Dealing with Escalating Global Resource Demands

Matthew Yglisias has a generally free market orientation and doesn’t usually focus on environmental issues.  He recently had a very interesting posting, however, about a problem that U.S. policymakers need to start thinking about:

Over time, we’ve seen more and more countries engage in spurts of “catch-up” growth in which they rapidly narrow the gap in living standards between themselves and the rich countries. What’s more, countries seem to be getting better at catching up. Japanese catch-up growth was the fastest thing ever seen in its day, but Korea was faster and China is faster still. Today, India is putting up numbers that would have blown minds in the 1960s but that today produce talk of falling behind China. It seems plausible to me that this kind of super-fast learning happening in large population poor countries will outpace the world’s ability to innovate in terms of natural resource extraction. It’s not that market incentives don’t work or we won’t see innovation, it’s just that it may not be possible to innovate as quickly as China and India can grow given that they basically just need to copy practices that exist in richer countries.

So you could easily have a scenario in which natural resource costs are falling relative to world GDP (because large poor countries are growing very fast) but rising relative to U.S. GDP (because we can’t grow as fast as poor countries) in which case we’re going to feel a ton of pain unless we can become a less energy-intensive society.

The way Yglesias poses the problem is actually a bit optimistic. It’s also possible that skyrocketing demand for natural resources could actually choke off growth, here and in the developing world.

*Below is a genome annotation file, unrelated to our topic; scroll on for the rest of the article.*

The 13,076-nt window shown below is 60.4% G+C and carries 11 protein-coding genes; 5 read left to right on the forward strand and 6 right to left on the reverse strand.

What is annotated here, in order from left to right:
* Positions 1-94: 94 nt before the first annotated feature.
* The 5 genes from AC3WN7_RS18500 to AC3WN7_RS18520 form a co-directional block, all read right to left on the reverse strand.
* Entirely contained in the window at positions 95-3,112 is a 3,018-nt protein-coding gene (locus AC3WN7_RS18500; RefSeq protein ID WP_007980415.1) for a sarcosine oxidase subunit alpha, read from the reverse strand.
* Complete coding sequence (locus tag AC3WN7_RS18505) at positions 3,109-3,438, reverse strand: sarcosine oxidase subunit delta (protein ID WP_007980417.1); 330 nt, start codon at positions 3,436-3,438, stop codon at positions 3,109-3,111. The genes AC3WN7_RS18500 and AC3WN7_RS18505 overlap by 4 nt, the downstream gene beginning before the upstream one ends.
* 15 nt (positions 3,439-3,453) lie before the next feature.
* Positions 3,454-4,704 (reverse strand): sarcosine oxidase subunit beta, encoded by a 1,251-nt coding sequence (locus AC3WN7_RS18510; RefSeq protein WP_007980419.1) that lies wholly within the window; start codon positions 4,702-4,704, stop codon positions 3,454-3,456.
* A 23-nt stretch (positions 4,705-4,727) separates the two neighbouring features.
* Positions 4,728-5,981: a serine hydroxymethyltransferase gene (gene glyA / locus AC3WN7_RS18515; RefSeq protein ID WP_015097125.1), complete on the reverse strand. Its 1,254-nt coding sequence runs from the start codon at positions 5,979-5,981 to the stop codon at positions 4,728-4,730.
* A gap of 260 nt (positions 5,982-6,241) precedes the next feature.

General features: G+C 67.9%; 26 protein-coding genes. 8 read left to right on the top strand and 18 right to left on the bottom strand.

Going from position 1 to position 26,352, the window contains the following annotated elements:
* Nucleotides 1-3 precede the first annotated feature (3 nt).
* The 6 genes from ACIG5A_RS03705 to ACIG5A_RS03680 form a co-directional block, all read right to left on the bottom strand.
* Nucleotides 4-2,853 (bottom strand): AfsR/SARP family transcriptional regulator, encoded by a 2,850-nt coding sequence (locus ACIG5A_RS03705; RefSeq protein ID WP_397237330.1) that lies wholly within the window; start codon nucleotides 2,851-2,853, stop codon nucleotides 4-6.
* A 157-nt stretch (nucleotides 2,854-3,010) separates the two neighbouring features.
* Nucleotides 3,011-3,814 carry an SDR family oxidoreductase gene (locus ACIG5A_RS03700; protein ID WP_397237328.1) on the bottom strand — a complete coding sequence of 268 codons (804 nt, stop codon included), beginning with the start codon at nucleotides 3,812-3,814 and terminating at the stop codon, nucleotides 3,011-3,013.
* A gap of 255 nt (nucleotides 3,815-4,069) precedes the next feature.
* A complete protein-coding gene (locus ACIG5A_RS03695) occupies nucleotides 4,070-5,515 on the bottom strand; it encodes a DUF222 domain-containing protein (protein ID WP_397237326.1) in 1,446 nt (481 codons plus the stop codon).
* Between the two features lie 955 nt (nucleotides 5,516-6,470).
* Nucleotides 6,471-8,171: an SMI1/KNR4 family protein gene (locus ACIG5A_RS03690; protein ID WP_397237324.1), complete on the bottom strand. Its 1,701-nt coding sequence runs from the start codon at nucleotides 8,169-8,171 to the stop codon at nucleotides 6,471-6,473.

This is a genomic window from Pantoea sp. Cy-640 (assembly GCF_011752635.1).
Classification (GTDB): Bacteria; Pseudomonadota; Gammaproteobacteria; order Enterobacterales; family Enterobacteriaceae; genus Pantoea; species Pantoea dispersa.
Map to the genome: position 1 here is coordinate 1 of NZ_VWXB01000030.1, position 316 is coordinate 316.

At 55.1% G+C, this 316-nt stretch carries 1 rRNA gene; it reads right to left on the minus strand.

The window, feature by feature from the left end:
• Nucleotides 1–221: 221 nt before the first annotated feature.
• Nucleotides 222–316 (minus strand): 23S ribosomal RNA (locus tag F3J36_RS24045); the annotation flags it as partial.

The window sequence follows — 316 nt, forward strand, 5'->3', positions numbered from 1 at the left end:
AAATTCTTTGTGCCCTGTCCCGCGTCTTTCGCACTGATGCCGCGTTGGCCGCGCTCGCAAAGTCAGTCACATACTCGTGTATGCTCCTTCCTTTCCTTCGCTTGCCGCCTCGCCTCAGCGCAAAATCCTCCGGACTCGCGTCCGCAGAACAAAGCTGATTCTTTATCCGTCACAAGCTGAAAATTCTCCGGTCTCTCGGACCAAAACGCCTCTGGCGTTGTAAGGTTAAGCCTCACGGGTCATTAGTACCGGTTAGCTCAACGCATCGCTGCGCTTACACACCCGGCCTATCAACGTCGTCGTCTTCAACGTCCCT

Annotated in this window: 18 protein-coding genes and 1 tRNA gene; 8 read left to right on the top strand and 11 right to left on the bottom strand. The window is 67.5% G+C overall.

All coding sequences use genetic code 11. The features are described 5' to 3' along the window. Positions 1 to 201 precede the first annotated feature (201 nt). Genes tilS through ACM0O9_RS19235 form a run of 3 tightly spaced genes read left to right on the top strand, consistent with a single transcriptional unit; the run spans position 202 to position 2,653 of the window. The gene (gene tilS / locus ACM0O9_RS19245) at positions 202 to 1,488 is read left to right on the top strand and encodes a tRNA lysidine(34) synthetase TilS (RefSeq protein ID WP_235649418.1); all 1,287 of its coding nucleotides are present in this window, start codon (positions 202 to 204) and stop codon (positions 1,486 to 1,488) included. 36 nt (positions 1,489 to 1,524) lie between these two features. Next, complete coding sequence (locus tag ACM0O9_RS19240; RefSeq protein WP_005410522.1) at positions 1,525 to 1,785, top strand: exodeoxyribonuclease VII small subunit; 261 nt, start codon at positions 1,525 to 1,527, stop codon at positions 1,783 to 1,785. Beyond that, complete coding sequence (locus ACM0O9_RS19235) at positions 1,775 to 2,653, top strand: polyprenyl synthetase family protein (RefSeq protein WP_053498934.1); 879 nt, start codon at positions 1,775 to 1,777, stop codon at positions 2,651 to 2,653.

Those with rose-tinted spectacles will optimistically believe that the market will automatically deliver innovations in time to prevent the crunch.  But there may be limits to how many technologies can innovate how quickly.  After all, economics is often called the science of scarcity, and both R&D funds and trained scientific talent are not in unlimited supply.  Even if innovation saves us in terms of most resources, it would only take a couple of exceptions to get us in real trouble.  Think about oil, natural gas, rare earths, etc.

It seems to be hard for the political system to deal with even today’s urgent problems, let alone plan for tomorrow.  But the world unfortunately may not tailor our problems to match our political foibles.



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About Dan

Dan Farber has written and taught on environmental and constitutional law as well as about contracts, jurisprudence and legislation. Currently at Berkeley Law, he has al…

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